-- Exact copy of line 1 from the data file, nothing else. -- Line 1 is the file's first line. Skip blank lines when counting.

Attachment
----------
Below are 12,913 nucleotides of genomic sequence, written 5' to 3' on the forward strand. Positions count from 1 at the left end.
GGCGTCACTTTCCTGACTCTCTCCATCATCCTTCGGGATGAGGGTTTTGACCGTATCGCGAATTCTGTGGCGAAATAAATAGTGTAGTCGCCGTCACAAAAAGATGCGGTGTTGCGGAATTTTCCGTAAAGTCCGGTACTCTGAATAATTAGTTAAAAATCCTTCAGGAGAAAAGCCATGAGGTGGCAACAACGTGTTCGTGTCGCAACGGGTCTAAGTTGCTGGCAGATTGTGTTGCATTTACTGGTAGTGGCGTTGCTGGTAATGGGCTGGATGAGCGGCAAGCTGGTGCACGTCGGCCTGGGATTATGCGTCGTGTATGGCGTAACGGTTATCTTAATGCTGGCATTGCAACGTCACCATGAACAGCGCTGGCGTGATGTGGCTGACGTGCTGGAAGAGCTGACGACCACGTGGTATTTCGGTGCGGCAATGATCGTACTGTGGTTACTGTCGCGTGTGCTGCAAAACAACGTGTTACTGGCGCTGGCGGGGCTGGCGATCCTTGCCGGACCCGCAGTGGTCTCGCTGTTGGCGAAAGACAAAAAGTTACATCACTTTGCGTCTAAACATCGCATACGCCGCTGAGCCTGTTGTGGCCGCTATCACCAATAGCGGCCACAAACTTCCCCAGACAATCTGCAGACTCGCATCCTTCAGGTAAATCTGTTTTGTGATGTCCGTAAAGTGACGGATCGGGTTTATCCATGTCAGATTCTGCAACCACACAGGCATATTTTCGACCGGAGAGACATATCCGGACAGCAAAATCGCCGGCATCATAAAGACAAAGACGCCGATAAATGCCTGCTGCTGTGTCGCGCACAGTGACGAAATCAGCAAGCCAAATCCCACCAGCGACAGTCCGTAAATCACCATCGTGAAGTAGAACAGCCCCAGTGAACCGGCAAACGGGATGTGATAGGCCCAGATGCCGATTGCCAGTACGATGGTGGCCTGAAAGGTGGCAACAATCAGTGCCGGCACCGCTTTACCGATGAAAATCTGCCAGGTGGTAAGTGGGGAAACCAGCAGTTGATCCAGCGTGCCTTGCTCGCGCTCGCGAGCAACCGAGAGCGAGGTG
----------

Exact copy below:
Below are 12,913 nucleotides of genomic sequence, written 5' to 3' on the forward strand. Positions count from 1 at the left end.